Refugee crises demand a global solution

Immigrants come in many different forms, seeking safety or simply a better life, and the international community's response ought to reflect that.

A Bangladeshi refugee is attended to after surviving a boat journey to Kuala Langsa Port in  Indonesia. (Binsar Bakkara / AP)
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Why would anybody risk death on a crowded, open boat at sea heading towards an unwelcoming destination? There is no single answer to the question. For the Africans bound for southern Europe, it can be a matter of seeking a better life with greater opportunities. For the Rohingya ethnic group of Myanmar, it is to escape oppression, deprivation and possible death in a hostile homeland that refuses them citizenship. Two different refugee scenarios, separated by thousands of kilometres, but similar in one respect: nobody has a clear, workable solution to the dilemma these displaced people present.

The responses from the target countries have been different. In Europe, the most recent strategy has been to try to destroy the boats used in people trafficking with the hope of discouraging others from following. While many have died making the perilous journey across the Mediterranean Sea, thousands of others have been rescued by the Italian coastguard and other European agencies. In South East Asia, the governments of Thailand, Indonesia and Malaysia have been offering food and water to the refugees, including Rohingya and poorer Bangladeshis, but will not allow their boats to land. Simply pushing boats back out to sea is clearly not a sustainable solution – especially since there are now believed to be between 6,000 and 8,000 people stuck on boats in the Andaman Sea and beyond.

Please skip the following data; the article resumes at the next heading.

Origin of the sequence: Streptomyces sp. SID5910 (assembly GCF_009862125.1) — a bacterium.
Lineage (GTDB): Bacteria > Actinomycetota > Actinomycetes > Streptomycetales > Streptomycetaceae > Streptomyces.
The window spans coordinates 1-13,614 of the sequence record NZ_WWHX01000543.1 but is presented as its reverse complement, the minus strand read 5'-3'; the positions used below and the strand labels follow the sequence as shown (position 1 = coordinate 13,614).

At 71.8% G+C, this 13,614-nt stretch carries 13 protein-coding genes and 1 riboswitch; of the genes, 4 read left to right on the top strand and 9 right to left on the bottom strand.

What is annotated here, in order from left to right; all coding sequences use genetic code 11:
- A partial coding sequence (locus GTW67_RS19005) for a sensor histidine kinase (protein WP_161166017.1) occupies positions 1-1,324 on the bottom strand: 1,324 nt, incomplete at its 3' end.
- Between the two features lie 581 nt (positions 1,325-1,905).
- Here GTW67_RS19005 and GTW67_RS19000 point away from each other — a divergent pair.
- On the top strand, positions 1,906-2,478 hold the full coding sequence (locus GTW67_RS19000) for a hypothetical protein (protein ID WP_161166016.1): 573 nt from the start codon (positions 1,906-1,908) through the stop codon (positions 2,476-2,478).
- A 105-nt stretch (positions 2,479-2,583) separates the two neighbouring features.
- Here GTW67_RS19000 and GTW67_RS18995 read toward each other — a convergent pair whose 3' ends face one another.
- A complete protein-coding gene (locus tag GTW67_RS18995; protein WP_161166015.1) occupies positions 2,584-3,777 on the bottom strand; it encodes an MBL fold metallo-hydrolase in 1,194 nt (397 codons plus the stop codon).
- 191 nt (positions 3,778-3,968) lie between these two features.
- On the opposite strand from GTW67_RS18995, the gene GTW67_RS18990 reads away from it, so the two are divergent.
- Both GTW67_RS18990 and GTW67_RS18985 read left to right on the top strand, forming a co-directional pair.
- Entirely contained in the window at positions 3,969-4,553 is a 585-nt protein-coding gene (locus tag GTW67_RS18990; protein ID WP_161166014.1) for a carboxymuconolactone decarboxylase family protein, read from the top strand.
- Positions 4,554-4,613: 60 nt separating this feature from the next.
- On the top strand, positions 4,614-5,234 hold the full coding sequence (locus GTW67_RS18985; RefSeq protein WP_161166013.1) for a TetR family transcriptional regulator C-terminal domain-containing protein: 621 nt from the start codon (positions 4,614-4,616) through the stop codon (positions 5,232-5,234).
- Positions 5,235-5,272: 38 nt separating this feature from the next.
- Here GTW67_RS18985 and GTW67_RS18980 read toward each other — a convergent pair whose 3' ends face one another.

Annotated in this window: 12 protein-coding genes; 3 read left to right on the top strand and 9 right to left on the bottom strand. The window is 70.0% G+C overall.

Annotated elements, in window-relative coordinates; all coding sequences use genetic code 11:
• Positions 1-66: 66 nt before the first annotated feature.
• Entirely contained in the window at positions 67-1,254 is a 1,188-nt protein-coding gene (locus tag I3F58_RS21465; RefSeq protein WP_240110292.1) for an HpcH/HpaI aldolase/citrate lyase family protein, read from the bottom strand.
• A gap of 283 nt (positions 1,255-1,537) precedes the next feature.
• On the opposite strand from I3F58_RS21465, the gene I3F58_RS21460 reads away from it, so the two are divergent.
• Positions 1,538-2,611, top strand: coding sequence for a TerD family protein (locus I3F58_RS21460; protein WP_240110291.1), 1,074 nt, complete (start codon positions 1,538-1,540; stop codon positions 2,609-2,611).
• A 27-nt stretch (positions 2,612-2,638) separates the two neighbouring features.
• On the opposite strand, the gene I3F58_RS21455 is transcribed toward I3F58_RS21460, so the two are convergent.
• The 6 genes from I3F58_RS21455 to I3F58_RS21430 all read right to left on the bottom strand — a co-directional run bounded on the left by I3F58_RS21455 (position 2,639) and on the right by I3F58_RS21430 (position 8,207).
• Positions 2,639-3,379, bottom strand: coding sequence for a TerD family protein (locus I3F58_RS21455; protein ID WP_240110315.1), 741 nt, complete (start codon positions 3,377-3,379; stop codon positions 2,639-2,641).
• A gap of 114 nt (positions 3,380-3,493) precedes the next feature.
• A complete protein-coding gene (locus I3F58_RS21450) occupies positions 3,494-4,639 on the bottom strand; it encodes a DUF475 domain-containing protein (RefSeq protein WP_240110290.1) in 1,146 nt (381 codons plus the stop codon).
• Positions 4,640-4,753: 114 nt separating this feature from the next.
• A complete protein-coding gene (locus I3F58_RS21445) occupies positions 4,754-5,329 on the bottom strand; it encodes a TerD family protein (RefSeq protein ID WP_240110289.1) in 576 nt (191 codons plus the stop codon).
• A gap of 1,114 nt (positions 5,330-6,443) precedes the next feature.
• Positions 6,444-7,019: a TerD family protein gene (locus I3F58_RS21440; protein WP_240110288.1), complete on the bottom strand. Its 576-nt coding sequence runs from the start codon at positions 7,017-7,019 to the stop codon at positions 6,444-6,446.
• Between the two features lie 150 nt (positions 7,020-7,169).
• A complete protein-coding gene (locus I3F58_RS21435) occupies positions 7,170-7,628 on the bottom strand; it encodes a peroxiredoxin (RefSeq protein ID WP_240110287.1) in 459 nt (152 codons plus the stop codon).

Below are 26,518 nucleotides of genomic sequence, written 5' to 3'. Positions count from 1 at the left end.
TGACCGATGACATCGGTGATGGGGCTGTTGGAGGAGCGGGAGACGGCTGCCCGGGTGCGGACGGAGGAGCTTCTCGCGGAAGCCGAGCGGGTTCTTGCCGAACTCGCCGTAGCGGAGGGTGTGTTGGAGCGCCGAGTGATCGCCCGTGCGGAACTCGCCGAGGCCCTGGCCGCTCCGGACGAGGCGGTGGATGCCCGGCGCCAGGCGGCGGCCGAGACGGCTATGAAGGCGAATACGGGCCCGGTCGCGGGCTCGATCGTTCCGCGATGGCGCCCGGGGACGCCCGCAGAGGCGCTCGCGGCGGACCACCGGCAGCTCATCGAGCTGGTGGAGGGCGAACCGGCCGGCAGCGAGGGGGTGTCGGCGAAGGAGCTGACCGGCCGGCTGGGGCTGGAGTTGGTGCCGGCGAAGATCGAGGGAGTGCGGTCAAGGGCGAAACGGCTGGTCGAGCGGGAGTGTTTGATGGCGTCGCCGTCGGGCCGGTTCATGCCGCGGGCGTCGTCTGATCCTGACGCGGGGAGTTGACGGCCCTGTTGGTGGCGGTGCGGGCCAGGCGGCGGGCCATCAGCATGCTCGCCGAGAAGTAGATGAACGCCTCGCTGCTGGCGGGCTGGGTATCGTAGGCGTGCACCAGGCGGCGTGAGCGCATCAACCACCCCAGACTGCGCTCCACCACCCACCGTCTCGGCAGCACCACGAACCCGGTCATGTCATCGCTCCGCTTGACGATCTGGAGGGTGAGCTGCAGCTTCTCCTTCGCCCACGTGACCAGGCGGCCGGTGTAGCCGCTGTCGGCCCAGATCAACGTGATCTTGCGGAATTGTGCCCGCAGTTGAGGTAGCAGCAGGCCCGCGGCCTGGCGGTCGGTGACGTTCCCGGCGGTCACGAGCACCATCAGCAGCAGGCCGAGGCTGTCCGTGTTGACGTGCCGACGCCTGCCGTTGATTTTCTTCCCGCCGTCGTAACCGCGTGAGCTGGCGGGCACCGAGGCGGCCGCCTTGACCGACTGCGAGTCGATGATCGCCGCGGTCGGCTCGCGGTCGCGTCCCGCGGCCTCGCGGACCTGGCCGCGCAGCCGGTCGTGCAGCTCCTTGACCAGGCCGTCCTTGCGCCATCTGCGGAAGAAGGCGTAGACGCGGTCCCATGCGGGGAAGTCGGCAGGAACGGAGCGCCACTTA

While we are and must be sympathetic to the plight of the refugees, we must also ask whether the economically stretched nations of southern Europe or relatively small countries such as Malaysia are being asked to shoulder more than their fair share of the burden. Myanmar has indicated it will not even attend a meeting in Bangkok on May 29 aimed at solving a crisis that is largely of its making.

This regional meeting, supported by the United Nations, may come up with some temporary remedy, but as long as there are wars, famines and people escaping economic hardship, there will be refugees in greater and greater numbers. The problem is unprecedented. While there were millions of refugees after the Second World War, for the most part they were displaced people wanting to return to their homelands. Now it is increasingly the case of people who can’t or won’t go home. It is a global problem that requires agreed international protocols and procedures, not a piecemeal approach.